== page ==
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Bustos won't run for Senate, praises Duckworth

CHICAGO – U.S. Rep. Cheri Bustos says she’s decided not to challenge Republican Mark Kirk for his U.S. Senate seat.

Bustos had been mulling a run, but said Monday that she would not run now that U.S. Rep. Tammy Duckworth is in the race for the Democratic nomination.

Duckworth announced her candidacy in a largely autobiographical video posted Monday to her campaign website. She is the first major candidate to announce a challenge to Kirk, a first-term Republican.

Bustos says she’s not formally endorsing anyone yet, but praised Duckworth’s record and called her a “strong fighter for working men and women and veterans.”

Other Democrats who have indicated interest in running in 2016 include U.S. Reps. Bill Foster and Robin Kelly. Republicans mulling a run include former tea party U.S. Rep. Joe Walsh.

The matchup in Democrat-friendly Illinois could be one of the most competitive nationwide as Democrats battle to regain Senate control.

Duckworth, a Democrat from Hoffman Estates, is serving a second term in Illinois’ 8th District, which covers suburbs west and northwest of Chicago. She is an Iraq war veteran who served as Assistant Secretary of Veterans Affairs under President Barack Obama.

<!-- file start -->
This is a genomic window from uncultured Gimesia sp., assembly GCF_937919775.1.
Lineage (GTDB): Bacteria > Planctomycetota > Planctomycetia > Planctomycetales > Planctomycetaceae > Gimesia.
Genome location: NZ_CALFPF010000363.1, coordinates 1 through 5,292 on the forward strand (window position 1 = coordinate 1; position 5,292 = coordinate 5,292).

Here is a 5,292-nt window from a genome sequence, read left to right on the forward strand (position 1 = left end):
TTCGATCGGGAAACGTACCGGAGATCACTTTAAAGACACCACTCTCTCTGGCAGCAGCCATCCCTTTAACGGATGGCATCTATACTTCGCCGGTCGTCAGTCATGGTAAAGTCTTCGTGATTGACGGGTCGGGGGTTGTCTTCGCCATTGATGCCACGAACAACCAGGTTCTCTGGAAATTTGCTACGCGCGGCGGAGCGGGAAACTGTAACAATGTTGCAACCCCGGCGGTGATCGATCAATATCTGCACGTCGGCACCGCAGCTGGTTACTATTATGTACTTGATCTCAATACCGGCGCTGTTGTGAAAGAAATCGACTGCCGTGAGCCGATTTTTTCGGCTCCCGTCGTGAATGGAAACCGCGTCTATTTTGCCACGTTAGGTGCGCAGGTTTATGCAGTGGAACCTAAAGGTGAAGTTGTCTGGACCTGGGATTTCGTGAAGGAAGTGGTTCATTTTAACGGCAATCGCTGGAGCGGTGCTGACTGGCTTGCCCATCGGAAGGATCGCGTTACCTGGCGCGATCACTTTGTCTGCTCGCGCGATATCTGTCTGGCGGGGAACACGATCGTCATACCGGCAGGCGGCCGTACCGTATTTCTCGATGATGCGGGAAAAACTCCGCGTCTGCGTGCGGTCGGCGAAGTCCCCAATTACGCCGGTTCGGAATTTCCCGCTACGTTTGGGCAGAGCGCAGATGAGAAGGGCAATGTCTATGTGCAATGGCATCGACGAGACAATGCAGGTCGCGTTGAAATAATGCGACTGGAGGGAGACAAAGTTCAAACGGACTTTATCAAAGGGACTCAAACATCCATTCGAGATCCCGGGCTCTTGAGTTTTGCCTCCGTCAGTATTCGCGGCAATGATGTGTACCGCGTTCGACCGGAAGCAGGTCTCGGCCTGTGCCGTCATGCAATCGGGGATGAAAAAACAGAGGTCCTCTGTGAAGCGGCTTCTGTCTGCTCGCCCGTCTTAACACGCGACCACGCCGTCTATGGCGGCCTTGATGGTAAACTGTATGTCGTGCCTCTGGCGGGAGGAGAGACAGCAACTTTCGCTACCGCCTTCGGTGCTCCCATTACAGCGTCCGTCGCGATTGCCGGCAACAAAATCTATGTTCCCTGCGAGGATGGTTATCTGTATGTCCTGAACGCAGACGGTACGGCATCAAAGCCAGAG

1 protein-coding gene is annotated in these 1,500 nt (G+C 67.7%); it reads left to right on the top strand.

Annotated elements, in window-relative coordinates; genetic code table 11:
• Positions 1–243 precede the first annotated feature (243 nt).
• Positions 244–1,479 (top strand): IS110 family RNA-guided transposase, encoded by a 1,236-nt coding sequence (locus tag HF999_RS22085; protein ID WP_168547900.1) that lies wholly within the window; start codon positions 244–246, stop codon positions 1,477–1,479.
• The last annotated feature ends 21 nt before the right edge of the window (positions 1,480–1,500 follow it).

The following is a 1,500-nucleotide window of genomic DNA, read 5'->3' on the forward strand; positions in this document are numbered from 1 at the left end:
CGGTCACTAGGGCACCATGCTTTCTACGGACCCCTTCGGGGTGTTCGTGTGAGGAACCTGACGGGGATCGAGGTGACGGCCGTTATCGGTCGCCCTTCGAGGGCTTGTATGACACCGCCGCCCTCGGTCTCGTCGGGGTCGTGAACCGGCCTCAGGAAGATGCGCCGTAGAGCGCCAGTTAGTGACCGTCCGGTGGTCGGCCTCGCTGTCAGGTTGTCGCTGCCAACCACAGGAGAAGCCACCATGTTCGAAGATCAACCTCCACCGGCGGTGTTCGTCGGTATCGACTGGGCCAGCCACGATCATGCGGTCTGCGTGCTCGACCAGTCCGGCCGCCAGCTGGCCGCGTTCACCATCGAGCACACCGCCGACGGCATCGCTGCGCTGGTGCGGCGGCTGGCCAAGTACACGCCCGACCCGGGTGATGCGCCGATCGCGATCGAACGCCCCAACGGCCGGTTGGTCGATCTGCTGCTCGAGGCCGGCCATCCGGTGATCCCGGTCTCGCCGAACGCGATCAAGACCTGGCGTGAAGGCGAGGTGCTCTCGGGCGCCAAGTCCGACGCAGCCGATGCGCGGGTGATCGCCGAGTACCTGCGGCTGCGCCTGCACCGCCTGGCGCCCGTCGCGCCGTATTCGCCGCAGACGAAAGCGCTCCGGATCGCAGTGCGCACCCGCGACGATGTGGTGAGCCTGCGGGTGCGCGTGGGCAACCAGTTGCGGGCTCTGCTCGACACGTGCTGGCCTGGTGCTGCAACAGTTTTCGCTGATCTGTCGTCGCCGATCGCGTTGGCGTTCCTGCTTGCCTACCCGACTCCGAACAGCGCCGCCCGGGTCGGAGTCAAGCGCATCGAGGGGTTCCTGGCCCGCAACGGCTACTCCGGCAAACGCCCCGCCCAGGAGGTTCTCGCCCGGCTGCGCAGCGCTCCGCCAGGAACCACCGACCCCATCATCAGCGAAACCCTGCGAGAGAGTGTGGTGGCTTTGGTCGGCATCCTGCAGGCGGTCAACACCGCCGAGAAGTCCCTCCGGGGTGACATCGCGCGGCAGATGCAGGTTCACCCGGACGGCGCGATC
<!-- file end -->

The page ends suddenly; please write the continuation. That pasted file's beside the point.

Previously, she was director of the Illinois Department of Veterans Affairs after an unsuccessful bid for Congress in 2006. Kirk, who won the Senate seat held by Obama in 2010, said through a spokesman Monday that he had served as a “voice for all the people of Illinois.”

“Sen. Kirk looks forward to a conversation on the issues that matter most to voters across the state, including his proven record of thoughtful, independent leadership, and his work each and every day to serve Illinois families,” Kirk spokesman Kevin Artl said. He also noted Kirk’s work on cutting spending and taking on the “Veterans Administration for corruption.”

Kirk was previously a five-term U.S. congressman representing Chicago’s northern suburbs. In 2012, he suffered a major stroke and underwent many grueling months of recovery in learning how to walk and speak, which raised questions about whether he would seek a second term.

Kirk has said he thinks the stroke raised his profile and that his disability, for which he has to rely on a cane or wheelchair at times, gives him a unique advantage.

Duckworth has also overcome major physical setbacks. In 2004, she lost both legs and part of an arm after the Black Hawk helicopter she was co-piloting was shot down in Iraq. She also relies on crutches or a wheelchair at times.

“I view my time now as a bonus, and that has allowed me to speak up without fear,” she says in the video, in which also describes herself as a wife, a new mom, and the daughter of a Marine.

She hinted at her platform, mentioning more pre-kindergarten, affordable college loans, and a focus on small businesses.

Republicans were quick to pounce on Duckworth’s announcement, with Illinois GOP Chairman Tim Schneider accusing her in a statement of being a “partisan politician” and “protege” of imprisoned ex-Gov. Rod Blagojevich.

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